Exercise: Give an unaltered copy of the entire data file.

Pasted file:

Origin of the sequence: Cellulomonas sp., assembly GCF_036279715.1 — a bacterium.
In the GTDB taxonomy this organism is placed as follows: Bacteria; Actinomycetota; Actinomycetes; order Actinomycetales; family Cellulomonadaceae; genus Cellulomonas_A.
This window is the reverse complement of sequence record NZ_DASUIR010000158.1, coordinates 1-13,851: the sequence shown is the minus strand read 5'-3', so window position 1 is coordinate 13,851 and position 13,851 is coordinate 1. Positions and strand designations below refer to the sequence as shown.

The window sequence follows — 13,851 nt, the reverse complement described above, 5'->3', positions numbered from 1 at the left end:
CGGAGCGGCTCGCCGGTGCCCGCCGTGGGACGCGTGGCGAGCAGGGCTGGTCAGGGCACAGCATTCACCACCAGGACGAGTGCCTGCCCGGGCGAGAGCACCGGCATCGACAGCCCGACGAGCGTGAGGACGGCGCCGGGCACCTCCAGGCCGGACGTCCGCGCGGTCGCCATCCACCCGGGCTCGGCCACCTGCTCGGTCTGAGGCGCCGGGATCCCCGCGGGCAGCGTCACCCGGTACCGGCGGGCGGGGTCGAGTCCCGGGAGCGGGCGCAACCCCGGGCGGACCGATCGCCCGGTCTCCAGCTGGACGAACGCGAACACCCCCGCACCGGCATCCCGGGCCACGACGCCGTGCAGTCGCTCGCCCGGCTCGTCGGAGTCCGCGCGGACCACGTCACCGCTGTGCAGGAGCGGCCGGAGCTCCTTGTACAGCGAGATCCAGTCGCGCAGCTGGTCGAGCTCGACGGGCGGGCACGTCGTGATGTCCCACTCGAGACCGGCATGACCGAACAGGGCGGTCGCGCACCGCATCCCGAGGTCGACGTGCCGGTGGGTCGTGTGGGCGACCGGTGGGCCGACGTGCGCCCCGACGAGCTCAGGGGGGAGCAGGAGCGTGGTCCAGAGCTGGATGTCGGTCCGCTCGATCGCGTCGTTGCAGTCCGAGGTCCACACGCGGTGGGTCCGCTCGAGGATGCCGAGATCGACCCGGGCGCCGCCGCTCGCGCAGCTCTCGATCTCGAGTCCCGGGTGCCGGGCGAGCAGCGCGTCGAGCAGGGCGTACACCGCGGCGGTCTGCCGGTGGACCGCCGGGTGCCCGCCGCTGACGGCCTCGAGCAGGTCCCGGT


Origin of the sequence: Cellulomonas sp., assembly GCF_036279715.1 — a bacterium.
In the GTDB taxonomy this organism is placed as follows: Bacteria; Actinomycetota; Actinomycetes; order Actinomycetales; family Cellulomonadaceae; genus Cellulomonas_A.
This window is the reverse complement of sequence record NZ_DASUIR010000158.1, coordinates 1-13,851: the sequence shown is the minus strand read 5'-3', so window position 1 is coordinate 13,851 and position 13,851 is coordinate 1. Positions and strand designations below refer to the sequence as shown.

The window sequence follows — 13,851 nt, the reverse complement described above, 5'->3', positions numbered from 1 at the left end:
CGGAGCGGCTCGCCGGTGCCCGCCGTGGGACGCGTGGCGAGCAGGGCTGGTCAGGGCACAGCATTCACCACCAGGACGAGTGCCTGCCCGGGCGAGAGCACCGGCATCGACAGCCCGACGAGCGTGAGGACGGCGCCGGGCACCTCCAGGCCGGACGTCCGCGCGGTCGCCATCCACCCGGGCTCGGCCACCTGCTCGGTCTGAGGCGCCGGGATCCCCGCGGGCAGCGTCACCCGGTACCGGCGGGCGGGGTCGAGTCCCGGGAGCGGGCGCAACCCCGGGCGGACCGATCGCCCGGTCTCCAGCTGGACGAACGCGAACACCCCCGCACCGGCATCCCGGGCCACGACGCCGTGCAGTCGCTCGCCCGGCTCGTCGGAGTCCGCGCGGACCACGTCACCGCTGTGCAGGAGCGGCCGGAGCTCCTTGTACAGCGAGATCCAGTCGCGCAGCTGGTCGAGCTCGACGGGCGGGCACGTCGTGATGTCCCACTCGAGACCGGCATGACCGAACAGGGCGGTCGCGCACCGCATCCCGAGGTCGACGTGCCGGTGGGTCGTGTGGGCGACCGGTGGGCCGACGTGCGCCCCGACGAGCTCAGGGGGGAGCAGGAGCGTGGTCCAGAGCTGGATGTCGGTCCGCTCGATCGCGTCGTTGCAGTCCGAGGTCCACACGCGGTGGGTCCGCTCGAGGATGCCGAGATCGACCCGGGCGCCGCCGCTCGCGCAGCTCTCGATCTCGAGTCCCGGGTGCCGGGCGAGCAGCGCGTCGAGCAGGGCGTACACCGCGGCGGTCTGCCGGTGGACCGCCGGGTGCCCGCCGCTGACGGCCTCGAGCAGGTCCCGGT